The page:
Baby-Safe Zone

by Bethany Kandel

Baby-Safe Zone


Have a fire extinguisher handy and a smoke detector installed (check batteries twice a year).

Put latches on dishwasher and refrigerator doors.

Affix a stove shield or stove-knob covers or locks (or remove knobs until you’re ready to cook). Use back burners when possible, and always turn handles toward the back or center.

Secure with latches all cabinets and drawers containing cleansers, glassware, knives, electrical appliances, foil, and plastic wrap. Avoid using cleaning products with spicy and fruity scents, which may attract a child. And be sure to put away all cleaning products or other potentially harmful items immediately after you use them.

Don’t Forget that infants ages 1 and younger are at the greatest risk for choking because of their tiny airway, inexperience chewing, and tendency to put anything in their mouth. In 1997, more than 66 percent of the 150 children who died from choking were ages 4 and under, according to the National Safe Kids Campaign.

To prevent choking, it’s crucial that you keep small items away from your infant. One way to know whether an item is too small and therefore dangerous to leave lying around is to check whether it fits into a cardboard toilet-paper tube. If so, the item is a choking hazard for your child.

Among foods, peanuts are the biggest choking hazard for young children; among objects, pennies; among toys, balloons. Other common choking threats are buttons, snaps, and other fasteners loosely attached to toys and clothing and any food that does not dissolve quickly in the mouth. Foods other than peanuts that can cause choking include all nuts; raw carrots; grapes; olives; radishes; string cheese; hard candies, such as sour balls; chewy candies, such as jellybeans, gumdrops, gummy sweets, licorice, caramels, and candy corn; nonpareils; marshmallows; chocolate-covered raisins; chocolate kisses; candy with nuts; and cinnamon red hots.

Living Room

Bolt bookshelves and cabinets to the wall using childproofing straps.

Store knick-knacks on a high shelf.

Use a fireplace screen, store fire utensils and matches away from Baby, and cushion the fireplace’s edges with bumpers.

Place covers or special outlet plates on electrical outlets everywhere.

Cushion the edges of tables, desks, and benches with corner guards or soft bumpers.

Install window guards and latches on windows.

Move furniture away from windows unprotected by guards.


Keep all cords from blinds or draperies, electrical wires, framed wall pictures, and shelves away from the crib and changing table.

Remove bumper pads, toys, and other objects that Baby can use for climbing out of the crib as soon as he’s able to pull himself up or stand on his own.

Equip, or buy, a changing table with a safety belt and keep supplies handy (but out of Baby’s reach), so that you never have to leave him alone during a diaper change.

Plug In a cool night-light that does not heat up.


Set water thermostat to 120 degrees Fahrenheit. Test bath water with your elbow or use a bath mat that changes colors when the water is hot.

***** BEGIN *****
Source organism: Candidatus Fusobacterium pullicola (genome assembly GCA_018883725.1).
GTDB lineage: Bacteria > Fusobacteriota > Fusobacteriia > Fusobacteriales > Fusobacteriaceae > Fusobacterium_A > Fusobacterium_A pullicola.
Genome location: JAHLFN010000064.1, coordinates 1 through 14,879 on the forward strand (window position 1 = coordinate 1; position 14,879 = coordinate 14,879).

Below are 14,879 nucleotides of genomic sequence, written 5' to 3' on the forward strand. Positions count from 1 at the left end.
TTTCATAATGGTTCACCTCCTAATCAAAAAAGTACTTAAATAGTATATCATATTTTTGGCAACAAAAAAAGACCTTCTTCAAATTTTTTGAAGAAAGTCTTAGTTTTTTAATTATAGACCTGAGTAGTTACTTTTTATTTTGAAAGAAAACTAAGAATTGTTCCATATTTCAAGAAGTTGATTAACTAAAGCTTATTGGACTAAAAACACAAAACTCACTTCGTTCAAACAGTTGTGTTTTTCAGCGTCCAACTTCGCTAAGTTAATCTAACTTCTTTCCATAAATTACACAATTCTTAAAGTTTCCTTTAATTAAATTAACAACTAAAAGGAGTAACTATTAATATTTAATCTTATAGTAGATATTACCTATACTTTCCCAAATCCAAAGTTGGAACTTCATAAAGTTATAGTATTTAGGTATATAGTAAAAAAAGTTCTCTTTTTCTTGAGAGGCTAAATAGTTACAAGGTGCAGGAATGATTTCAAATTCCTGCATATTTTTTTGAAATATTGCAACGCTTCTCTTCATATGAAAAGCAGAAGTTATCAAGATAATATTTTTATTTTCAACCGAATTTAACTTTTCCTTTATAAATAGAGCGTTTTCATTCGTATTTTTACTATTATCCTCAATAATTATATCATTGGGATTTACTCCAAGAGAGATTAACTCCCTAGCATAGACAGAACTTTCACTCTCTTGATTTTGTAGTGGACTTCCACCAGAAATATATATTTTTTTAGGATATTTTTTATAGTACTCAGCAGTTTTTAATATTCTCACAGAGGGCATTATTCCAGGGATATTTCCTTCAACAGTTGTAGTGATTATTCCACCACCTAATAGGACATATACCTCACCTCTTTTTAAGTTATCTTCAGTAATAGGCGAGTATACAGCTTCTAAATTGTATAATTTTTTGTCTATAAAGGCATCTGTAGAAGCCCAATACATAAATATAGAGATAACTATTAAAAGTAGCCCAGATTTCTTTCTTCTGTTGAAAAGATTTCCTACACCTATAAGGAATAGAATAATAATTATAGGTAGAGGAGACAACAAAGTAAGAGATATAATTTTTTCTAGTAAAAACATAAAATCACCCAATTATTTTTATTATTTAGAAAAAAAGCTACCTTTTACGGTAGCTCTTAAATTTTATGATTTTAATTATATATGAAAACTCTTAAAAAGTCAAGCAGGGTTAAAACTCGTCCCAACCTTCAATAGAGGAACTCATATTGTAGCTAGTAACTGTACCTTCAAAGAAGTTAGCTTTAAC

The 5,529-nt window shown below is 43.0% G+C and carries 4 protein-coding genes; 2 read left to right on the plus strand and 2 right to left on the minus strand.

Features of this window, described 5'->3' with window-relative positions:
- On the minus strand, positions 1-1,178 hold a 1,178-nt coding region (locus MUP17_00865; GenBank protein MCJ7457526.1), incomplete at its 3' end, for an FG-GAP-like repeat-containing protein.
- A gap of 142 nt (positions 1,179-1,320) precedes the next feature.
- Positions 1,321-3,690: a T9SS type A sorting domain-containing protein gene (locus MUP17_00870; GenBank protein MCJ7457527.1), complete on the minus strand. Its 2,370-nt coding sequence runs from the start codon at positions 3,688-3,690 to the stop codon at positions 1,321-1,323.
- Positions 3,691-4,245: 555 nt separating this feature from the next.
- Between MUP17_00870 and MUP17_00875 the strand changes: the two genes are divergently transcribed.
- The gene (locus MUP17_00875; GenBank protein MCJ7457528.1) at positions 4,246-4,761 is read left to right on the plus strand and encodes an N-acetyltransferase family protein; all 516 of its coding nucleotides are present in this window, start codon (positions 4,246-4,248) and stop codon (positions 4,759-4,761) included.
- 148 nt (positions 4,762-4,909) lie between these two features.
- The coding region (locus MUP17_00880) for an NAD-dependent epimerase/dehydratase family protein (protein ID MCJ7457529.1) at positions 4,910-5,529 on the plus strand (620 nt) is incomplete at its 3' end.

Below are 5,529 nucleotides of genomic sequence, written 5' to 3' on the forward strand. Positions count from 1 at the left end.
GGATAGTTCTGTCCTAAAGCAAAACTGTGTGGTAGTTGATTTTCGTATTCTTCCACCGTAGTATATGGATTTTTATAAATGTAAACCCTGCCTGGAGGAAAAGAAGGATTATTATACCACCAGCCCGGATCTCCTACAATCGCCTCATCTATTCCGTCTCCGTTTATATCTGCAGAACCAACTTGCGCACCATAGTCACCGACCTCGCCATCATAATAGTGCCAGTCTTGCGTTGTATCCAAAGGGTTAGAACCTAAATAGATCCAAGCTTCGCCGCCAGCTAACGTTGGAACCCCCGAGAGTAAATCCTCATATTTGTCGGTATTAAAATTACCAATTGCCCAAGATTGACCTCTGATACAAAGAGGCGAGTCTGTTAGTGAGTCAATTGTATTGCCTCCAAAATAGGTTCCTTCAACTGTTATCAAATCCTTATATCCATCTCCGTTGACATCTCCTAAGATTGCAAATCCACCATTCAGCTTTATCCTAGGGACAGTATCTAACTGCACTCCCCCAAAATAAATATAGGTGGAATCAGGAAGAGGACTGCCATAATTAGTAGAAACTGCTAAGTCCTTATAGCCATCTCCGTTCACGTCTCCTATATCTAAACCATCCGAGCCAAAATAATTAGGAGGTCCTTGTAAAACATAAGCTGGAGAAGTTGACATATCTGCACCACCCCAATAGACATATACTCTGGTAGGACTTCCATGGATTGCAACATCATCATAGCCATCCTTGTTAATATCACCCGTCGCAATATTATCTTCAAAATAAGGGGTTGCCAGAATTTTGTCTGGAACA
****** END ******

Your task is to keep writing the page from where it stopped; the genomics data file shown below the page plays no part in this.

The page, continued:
Unplug electrical appliances and put them away.

Fasten a latch to the toilet seat and plastic guards to the faucet and drain switch.

Store aspirin, medicines, nail-polish remover, baby oil, mouthwash, rubbing alcohol, drain and toilet-bowl cleaner, and deodorizers with childproof caps in their original containers in a latched cabinet. Flush outdated vitamins and medicine down the toilet. Be aware that plastic pest traps are toxic. Keep Ipecac syrup and a first-aid kit handy.

Dining Room

Choose placemats instead of tablecloths, because Baby could get hurt if he tugs at the cloth on a set table.

Add sharp knives to place settings only after adults are seated.

Lock Up china and silverware. As an added precaution, opt for plastic plates and drinking glasses.


Put Away coins, keys, matches, and paper clips.

Close closet doors securely, as Baby can get trapped inside, and place guards on doorknobs you don’t want Baby to open.

Make Sure that cosmetics, perfume, aftershave, and other toiletries are out of reach.

Post your local Poison Control Center number next to telephones, along with a list of other emergency numbers  — those of the E.R., pediatrician, grandparents and other close relatives, and neighbors.

Position pet food and the litter box out of Baby’s way.

Attach shorteners to drapery and venetian-blinds cords and nonslip pads under rugs.

Secure gates at top and bottom of stairways.

Stash power tools unplugged.

Stow paint, antifreeze, and pesticides safely.

Place exercise equipment out of Baby’s reach.

Nix poisonous plants. Many plants, including some flowers, can be harmful when chewed, swallowed, or rubbed on skin. If chewed, philodendron and diffenbachia can cause swelling of the mouth or tongue, making it hard to breathe. Poinsettias and rubber plants may release a sap that irritates the skin; poinsettias and holly can cause gastrointestinal distress if ingested.

And Check Out . . .

The American Association of Poison Control Centers website,, for poison-prevention tips and the location of the center closest to you.

The Juvenile Products Manufacturers Association (JPMA) for the free brochure “Safe & Sound for Baby.” To order it, send a self-addressed, stamped business-size envelope to: JPMA Public Information, 236 Route 38 West, Suite 100, Moorestown, New Jersey 08057, or visit

The National SAFE KIDS Campaign ( for the “Safe Kids Gear-Up Guide” and video, $15, which give tips for home and on the road. To order, call 800-289-0117.

The International Association for Child Safety at 888-677-4227 or the Yellow Pages, under “safety consultants,” to locate a child-safety consultant who will childproof your entire home.